Thursday, February 17, 2011

Dear Venti

This week you celebrated your 14th birthday.

Fourteen.

When did you start growing up so quickly, my Dear Sweet Sister?

I remember the year you turned seven.  The year I first learned your name and saw your face.  And I remember that photo of your almost-seven-year-old self--pink frilly dress not quite reaching your knees, black-as-night hair tucked behind a headband full of red, and a sparkle in your eyes defying the very poverty you had been born into.


I was smitten the moment I saw your face.

But I had no idea how deeply you would enter my heart, how hard and how fast I would fall in love with you in the months and years to follow.


You started writing your own letters to me before you even turned nine, calling me "Sister" and melting my heart with your sweet, joyful spirit.  I kept every letter, every photograph, every scrap of paper that passed from your hands to mine, trying to hold you close across oceans and continents.


You told me you liked to dance and play drums, to swim and play games with your friends, to visit your relatives and go on field trips with the Compassion Project.  You asked about my family, my work, my cat, my life here in a world so far from yours.  Our letters took months to reach each other, but still we kept at it, trying to bridge gaps of time and distance and culture just to whisper love into each others lives.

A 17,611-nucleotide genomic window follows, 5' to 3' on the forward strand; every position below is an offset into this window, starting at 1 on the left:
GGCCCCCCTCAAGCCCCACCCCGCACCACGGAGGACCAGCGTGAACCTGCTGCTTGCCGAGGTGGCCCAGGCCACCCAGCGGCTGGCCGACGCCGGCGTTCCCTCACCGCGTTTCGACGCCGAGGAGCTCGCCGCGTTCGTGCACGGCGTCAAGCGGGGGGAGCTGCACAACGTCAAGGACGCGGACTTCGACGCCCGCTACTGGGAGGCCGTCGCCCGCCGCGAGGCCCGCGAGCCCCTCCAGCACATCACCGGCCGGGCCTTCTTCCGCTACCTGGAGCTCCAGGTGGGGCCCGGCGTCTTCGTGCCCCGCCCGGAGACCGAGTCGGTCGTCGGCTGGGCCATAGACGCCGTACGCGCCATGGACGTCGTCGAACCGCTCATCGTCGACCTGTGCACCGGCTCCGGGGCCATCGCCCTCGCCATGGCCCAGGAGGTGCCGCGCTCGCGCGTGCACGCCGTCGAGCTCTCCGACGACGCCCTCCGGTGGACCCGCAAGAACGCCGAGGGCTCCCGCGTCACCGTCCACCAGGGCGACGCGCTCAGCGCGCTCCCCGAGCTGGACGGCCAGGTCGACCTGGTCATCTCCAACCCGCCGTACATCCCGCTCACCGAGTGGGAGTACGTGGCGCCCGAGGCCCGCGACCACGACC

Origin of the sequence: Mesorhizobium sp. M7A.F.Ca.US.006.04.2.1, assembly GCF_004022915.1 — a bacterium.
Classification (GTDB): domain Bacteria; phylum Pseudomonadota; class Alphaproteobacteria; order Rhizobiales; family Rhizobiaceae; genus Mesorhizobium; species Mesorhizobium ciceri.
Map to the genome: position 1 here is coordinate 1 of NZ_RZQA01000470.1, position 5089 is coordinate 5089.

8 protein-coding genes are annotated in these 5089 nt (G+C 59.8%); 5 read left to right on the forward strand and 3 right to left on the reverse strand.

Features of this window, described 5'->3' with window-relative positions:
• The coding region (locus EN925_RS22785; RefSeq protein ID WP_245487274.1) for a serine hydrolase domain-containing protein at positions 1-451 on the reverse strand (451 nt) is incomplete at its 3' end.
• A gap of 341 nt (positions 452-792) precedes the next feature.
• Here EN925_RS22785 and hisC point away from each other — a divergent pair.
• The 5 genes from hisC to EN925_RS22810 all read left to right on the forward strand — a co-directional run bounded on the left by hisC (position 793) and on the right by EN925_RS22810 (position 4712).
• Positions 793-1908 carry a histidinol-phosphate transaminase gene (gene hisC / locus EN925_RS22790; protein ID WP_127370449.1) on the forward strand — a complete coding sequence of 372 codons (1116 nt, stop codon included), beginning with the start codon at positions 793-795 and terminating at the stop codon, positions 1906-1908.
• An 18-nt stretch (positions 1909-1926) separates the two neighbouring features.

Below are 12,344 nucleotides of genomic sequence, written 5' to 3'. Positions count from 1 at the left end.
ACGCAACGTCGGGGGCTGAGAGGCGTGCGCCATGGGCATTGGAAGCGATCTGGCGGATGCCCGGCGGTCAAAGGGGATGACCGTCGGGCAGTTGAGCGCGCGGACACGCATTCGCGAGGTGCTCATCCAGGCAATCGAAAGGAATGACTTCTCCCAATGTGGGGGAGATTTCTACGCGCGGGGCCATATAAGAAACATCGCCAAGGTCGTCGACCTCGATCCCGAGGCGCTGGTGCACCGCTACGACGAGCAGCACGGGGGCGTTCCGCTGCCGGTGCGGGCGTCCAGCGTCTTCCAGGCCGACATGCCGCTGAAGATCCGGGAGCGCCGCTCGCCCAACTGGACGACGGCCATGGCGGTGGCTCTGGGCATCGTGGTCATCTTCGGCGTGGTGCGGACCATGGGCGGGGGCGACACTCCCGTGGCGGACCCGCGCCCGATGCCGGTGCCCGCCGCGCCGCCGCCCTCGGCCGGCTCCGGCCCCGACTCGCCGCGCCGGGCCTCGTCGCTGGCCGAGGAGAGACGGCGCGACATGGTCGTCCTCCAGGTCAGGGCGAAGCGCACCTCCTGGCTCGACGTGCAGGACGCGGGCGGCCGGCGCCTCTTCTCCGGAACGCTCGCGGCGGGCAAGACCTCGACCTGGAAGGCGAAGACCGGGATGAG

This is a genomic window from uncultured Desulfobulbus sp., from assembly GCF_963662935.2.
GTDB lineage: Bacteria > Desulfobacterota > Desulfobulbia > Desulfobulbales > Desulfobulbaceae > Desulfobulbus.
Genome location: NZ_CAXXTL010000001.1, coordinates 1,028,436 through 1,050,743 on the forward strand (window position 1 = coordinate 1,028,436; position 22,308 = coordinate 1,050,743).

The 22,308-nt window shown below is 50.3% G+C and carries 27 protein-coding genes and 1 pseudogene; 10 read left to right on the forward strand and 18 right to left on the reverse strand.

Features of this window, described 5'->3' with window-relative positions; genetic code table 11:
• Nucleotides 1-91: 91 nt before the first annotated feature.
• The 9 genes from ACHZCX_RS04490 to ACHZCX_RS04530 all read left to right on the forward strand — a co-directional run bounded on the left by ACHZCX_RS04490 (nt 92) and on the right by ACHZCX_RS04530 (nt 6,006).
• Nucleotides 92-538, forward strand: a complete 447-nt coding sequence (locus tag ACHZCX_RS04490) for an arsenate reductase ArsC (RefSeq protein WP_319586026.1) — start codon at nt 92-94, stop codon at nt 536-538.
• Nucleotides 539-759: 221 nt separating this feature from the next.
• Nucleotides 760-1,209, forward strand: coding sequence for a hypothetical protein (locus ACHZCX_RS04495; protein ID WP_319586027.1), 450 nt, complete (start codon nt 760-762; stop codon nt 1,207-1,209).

Then came the year you turned 12.  You wrote to me one July day to tell me your dear mom had passed away.  And my heart broke for you, wondered at the injustice of one more loss you had to bear.  I wanted to fly across the world to gather you in my arms and tell you of my love, His love, the hope that would carry us through our grief.  You thanked me for the picture I had sent, told me it had become your courage.  And then you said this:  Let's pray for each other that God will keep on encouraging us, Sister."  Such wise words from a girl so young in years.


A few months ago, I asked what you dreamed of becoming.  I had never asked before, always fearful that the harshness of your life had stolen all your dreams, left you grasping wildly for hope.  But you wrote back and told me you wanted to be a doctor.  I should have known you still had dreams.  I should have known they were big dreams.  I should have known you wanted to change the world.


Some say I have given you a gift.  Some say I have changed your life and breathed hope into your future.  Maybe it's true, but this one thing I know:  It is you who has changed me.  It is you who has given the gift.

You have taught me how to love someone I have never met.  You have shown me what it means to build relationship across time and distance and all the differences that can hang between two people.  And you have humbled and inspired me to live with hope and faith no matter the circumstances.

You've been the little sister I've always wanted.

And I am incredibly grateful for the gift of you.

May the God Who holds us both in His Hands guide and protect you as you grow into the beautiful woman He has called you to be.  May you always feel His presence near and know that you are deeply loved.  In His strength, I know you will change the world.

Happy Birthday, Sweet Sister of Mine.

I love you.

Hugs and Kisses,
Courtney

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